Other than that, I don't see much of significant benefit here. Good companies already treat their workers much better than government rules. Bad companies ignore existing labour laws and get away with treating their workers badly. There is little point in introducing new stricter rules that will not be enforced when necessary.

There are fewer young people every year, and an increasing proportion of them are rejecting marriage and not even interested in having relationships. This suggests that a few government sweeteners will not encourage folk to have babies with their non-existent partners.

5 ( +5 / -0 )

A 3-4 day work week would be excellent, but lets be realistic, that just wont happen. However, even 1 work from home day a week each would make our lives a hell of a lot easier, getting a bunch or chores done throughout the day, and leaving more quality time to spend with the kids in the evenings. Just my 2 cents.

4 ( +5 / -1 )

An interesting take on this issue if anyone is interested:

https://www.youtube.com/watch?v=kq2KNNd-LcM

I've got this on now and yes, it's pretty good. Thanks for the suggestion.

One thing of note perhaps is that many young people today have been raised in families that were economically stable, but will feel incapable of recreating that same economic stability by themselves. Every other generation pretty much since the Industrial Revolution has been wealthier than the one before. Thanks to globalization, that is not the case any more. Okay, computers and big tvs are cheap, but big ticket costs, housing, utilities, pensions, food, health care (if your kids need cosmetic dental work :( ), .... all cost way more. The previous generation in Japan had lifetime employment, could afford a house, a stay at home wife, a car, jukus for their kids, to maintain that world-famous Japanese savings rate etc. You have to be on a very high salary now, probably 8-10 million yen or more in your mid 30s, to afford those things now. Town hall civil servants, "komuin" is a popular choice for graduates today due to its perceived job security, but very few komuin under 40 will be on 8 million yen. In the real world of Japan for Japanese people, that's a school vice principal's salary.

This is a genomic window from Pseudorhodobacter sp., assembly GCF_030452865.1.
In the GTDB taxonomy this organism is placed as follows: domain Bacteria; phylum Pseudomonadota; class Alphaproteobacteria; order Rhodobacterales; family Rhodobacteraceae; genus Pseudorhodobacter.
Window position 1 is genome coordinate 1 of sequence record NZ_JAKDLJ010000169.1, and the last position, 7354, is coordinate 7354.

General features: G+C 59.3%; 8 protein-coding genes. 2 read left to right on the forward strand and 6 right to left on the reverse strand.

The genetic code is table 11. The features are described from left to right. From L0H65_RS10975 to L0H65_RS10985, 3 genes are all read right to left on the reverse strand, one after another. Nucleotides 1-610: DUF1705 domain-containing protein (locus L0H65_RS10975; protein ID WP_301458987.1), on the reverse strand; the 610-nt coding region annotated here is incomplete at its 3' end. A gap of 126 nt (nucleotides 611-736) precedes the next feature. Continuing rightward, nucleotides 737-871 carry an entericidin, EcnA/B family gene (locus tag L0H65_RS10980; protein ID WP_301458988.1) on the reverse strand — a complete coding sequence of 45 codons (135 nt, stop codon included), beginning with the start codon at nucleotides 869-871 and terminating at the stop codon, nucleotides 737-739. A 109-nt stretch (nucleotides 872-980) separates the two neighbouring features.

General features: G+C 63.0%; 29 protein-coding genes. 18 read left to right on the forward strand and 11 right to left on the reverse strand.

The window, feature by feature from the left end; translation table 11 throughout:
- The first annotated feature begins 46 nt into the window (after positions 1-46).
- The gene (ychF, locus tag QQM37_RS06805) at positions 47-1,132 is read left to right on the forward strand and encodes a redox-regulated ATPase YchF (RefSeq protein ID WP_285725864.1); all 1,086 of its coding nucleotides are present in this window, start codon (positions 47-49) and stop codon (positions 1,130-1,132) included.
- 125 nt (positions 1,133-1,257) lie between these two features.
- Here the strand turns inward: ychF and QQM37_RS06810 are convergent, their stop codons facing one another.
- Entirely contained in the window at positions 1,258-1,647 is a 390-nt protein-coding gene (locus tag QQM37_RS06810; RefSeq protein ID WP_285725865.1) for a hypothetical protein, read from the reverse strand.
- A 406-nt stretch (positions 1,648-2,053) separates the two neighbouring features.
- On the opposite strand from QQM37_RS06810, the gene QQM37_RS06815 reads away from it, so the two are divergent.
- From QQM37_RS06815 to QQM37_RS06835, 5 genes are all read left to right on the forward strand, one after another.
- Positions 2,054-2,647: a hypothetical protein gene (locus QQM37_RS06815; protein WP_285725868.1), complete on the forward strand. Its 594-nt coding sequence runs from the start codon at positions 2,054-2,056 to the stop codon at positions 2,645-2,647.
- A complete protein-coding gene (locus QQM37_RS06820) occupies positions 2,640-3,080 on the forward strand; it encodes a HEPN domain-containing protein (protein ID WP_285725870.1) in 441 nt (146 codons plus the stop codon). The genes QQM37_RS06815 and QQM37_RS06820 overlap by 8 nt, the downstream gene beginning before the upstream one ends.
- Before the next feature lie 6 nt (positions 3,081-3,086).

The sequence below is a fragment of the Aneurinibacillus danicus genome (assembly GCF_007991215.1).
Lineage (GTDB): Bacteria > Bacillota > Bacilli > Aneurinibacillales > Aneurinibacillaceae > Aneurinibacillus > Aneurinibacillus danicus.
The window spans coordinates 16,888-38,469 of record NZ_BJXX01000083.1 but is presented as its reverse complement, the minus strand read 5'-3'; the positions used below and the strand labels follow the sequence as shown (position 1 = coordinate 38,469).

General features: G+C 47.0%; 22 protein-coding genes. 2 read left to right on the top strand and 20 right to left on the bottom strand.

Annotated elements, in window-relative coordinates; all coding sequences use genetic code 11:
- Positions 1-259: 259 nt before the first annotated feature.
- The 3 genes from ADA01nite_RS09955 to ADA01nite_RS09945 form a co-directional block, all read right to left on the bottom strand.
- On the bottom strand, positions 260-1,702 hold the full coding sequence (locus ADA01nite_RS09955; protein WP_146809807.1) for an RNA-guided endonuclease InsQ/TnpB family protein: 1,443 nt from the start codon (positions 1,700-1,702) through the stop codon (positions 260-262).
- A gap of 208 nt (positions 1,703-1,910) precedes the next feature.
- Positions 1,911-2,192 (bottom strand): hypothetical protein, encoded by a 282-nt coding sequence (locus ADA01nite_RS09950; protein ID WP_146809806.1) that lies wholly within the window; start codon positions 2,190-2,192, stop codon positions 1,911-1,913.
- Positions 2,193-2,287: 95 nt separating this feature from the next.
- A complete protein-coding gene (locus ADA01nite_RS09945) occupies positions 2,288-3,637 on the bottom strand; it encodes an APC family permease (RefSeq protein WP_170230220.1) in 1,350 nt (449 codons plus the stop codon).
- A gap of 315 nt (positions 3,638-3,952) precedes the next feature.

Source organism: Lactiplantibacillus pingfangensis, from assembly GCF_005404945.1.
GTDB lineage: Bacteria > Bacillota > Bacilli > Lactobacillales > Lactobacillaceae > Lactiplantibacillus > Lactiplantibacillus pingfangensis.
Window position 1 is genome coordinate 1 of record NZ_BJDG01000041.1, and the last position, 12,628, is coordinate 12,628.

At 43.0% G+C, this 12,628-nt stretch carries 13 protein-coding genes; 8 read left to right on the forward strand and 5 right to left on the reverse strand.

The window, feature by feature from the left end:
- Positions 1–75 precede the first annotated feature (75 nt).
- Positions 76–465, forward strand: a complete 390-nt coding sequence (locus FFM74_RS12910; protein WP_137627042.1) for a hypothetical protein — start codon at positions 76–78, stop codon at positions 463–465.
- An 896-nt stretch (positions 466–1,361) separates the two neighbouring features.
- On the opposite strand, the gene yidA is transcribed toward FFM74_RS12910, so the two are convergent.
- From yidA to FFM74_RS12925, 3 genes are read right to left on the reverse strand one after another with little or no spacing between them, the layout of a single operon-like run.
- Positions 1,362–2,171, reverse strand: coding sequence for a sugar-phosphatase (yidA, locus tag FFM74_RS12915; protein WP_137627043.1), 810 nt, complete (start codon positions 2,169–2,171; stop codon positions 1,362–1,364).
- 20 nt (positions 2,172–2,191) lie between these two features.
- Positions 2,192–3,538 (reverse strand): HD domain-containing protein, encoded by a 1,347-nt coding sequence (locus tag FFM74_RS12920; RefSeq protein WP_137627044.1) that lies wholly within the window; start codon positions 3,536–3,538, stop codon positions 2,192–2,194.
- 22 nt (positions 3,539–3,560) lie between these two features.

4 ( +5 / -1 )

A 3-4 day work week would be excellent, but lets be realistic, that just wont happen.

Passing the law would be a cinch. It's the IMPLEMENTATION that's not going to happen. Like paternity leave. Japan's is the most generous ON PAPER, but the buck stops there.

However, even 1 work from home day a week each would make our lives a hell of a lot easier, getting a bunch or chores done throughout the day, and leaving more quality time to spend with the kids in the evenings.

I hear you loud and clear. I currently work 6-7 days a week. Having 2 days off every week would be a step up for me.

Just my 2 cents.

Worth much more than that. Good post.

-4 ( +2 / -6 )

Window-dressing, key issue remains global competitiveness. Galapagos disconnected companies won't do well in today's global standards and values world.

As Downsizing & Consolidation, while missing out on new emerging markets, that's core problem, why confidence & all forms of investment MIA, including children sorely lacking.

2 ( +2 / -0 )

You can’t social engineer without duplicity or dictatorial measures.

The birthrate is a market economic problem. The population is screaming with their reproductive organs that the economic burden of children now and in the future is outweighing any joy from children.

It will have to get worse before it gets better. Societal changes are generational and targeting dates is no better than targeting inflation goals. They are never achieved.

Embrace the falling birthrate. There is no other choice for another generation or two until society and work culture changes. Companies will eventually have to change to accept some of the economic burden when all else fails, or close when they have no one to hire.

1 ( +3 / -2 )

It's worth noting that changing societal attitudes and cultural norms also play a significant role in addressing the declining birthrate in Japan.

1 ( +1 / -0 )

The world doesn’t feel safe, and there’s little guarantee of financial security. This is why people don’t want children .

AI is “weird” and scary, climate change is dangerous and scary, wages have stagnated forever, war is in progress and could escalate. People are just too smart to have kids in this climate.